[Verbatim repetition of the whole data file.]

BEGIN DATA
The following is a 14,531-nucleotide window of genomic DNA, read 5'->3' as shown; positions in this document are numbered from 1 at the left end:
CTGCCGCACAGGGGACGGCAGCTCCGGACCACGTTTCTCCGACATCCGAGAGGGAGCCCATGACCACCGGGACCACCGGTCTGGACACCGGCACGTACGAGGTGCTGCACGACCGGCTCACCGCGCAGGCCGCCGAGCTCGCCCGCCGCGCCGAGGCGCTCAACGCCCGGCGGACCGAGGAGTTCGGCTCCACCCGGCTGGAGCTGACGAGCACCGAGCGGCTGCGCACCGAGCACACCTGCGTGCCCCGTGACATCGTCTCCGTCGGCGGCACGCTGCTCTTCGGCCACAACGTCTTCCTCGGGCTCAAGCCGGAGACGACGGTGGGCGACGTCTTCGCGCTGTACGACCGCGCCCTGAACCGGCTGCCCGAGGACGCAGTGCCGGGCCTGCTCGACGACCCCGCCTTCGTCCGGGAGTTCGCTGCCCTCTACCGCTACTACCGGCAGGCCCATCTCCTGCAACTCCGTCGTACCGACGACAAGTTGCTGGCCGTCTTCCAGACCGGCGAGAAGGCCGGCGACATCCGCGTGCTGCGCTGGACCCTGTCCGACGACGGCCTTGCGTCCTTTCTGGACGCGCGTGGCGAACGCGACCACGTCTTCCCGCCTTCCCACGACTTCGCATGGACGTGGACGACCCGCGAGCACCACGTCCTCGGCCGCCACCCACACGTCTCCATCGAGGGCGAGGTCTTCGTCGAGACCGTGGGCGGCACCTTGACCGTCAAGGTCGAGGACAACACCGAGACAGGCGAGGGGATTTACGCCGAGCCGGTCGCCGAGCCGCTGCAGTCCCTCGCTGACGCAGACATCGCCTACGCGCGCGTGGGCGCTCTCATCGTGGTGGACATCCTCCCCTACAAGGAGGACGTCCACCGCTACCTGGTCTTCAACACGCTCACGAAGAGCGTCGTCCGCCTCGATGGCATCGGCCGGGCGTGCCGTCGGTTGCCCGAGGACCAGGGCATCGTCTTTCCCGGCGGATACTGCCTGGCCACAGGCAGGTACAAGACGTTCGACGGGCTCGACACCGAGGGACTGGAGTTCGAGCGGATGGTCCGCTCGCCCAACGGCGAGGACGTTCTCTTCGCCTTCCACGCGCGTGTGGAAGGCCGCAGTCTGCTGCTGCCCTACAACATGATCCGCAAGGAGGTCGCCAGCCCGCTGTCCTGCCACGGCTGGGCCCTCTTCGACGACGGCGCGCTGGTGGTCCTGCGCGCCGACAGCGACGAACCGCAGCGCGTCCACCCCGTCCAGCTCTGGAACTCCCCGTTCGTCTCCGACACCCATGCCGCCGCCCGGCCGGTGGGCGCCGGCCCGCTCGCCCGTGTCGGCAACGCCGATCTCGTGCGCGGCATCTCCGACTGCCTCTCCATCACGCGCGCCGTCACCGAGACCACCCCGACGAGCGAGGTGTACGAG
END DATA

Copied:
The following is a 14,531-nucleotide window of genomic DNA, read 5'->3' as shown; positions in this document are numbered from 1 at the left end:
CTGCCGCACAGGGGACGGCAGCTCCGGACCACGTTTCTCCGACATCCGAGAGGGAGCCCATGACCACCGGGACCACCGGTCTGGACACCGGCACGTACGAGGTGCTGCACGACCGGCTCACCGCGCAGGCCGCCGAGCTCGCCCGCCGCGCCGAGGCGCTCAACGCCCGGCGGACCGAGGAGTTCGGCTCCACCCGGCTGGAGCTGACGAGCACCGAGCGGCTGCGCACCGAGCACACCTGCGTGCCCCGTGACATCGTCTCCGTCGGCGGCACGCTGCTCTTCGGCCACAACGTCTTCCTCGGGCTCAAGCCGGAGACGACGGTGGGCGACGTCTTCGCGCTGTACGACCGCGCCCTGAACCGGCTGCCCGAGGACGCAGTGCCGGGCCTGCTCGACGACCCCGCCTTCGTCCGGGAGTTCGCTGCCCTCTACCGCTACTACCGGCAGGCCCATCTCCTGCAACTCCGTCGTACCGACGACAAGTTGCTGGCCGTCTTCCAGACCGGCGAGAAGGCCGGCGACATCCGCGTGCTGCGCTGGACCCTGTCCGACGACGGCCTTGCGTCCTTTCTGGACGCGCGTGGCGAACGCGACCACGTCTTCCCGCCTTCCCACGACTTCGCATGGACGTGGACGACCCGCGAGCACCACGTCCTCGGCCGCCACCCACACGTCTCCATCGAGGGCGAGGTCTTCGTCGAGACCGTGGGCGGCACCTTGACCGTCAAGGTCGAGGACAACACCGAGACAGGCGAGGGGATTTACGCCGAGCCGGTCGCCGAGCCGCTGCAGTCCCTCGCTGACGCAGACATCGCCTACGCGCGCGTGGGCGCTCTCATCGTGGTGGACATCCTCCCCTACAAGGAGGACGTCCACCGCTACCTGGTCTTCAACACGCTCACGAAGAGCGTCGTCCGCCTCGATGGCATCGGCCGGGCGTGCCGTCGGTTGCCCGAGGACCAGGGCATCGTCTTTCCCGGCGGATACTGCCTGGCCACAGGCAGGTACAAGACGTTCGACGGGCTCGACACCGAGGGACTGGAGTTCGAGCGGATGGTCCGCTCGCCCAACGGCGAGGACGTTCTCTTCGCCTTCCACGCGCGTGTGGAAGGCCGCAGTCTGCTGCTGCCCTACAACATGATCCGCAAGGAGGTCGCCAGCCCGCTGTCCTGCCACGGCTGGGCCCTCTTCGACGACGGCGCGCTGGTGGTCCTGCGCGCCGACAGCGACGAACCGCAGCGCGTCCACCCCGTCCAGCTCTGGAACTCCCCGTTCGTCTCCGACACCCATGCCGCCGCCCGGCCGGTGGGCGCCGGCCCGCTCGCCCGTGTCGGCAACGCCGATCTCGTGCGCGGCATCTCCGACTGCCTCTCCATCACGCGCGCCGTCACCGAGACCACCCCGACGAGCGAGGTGTACGAG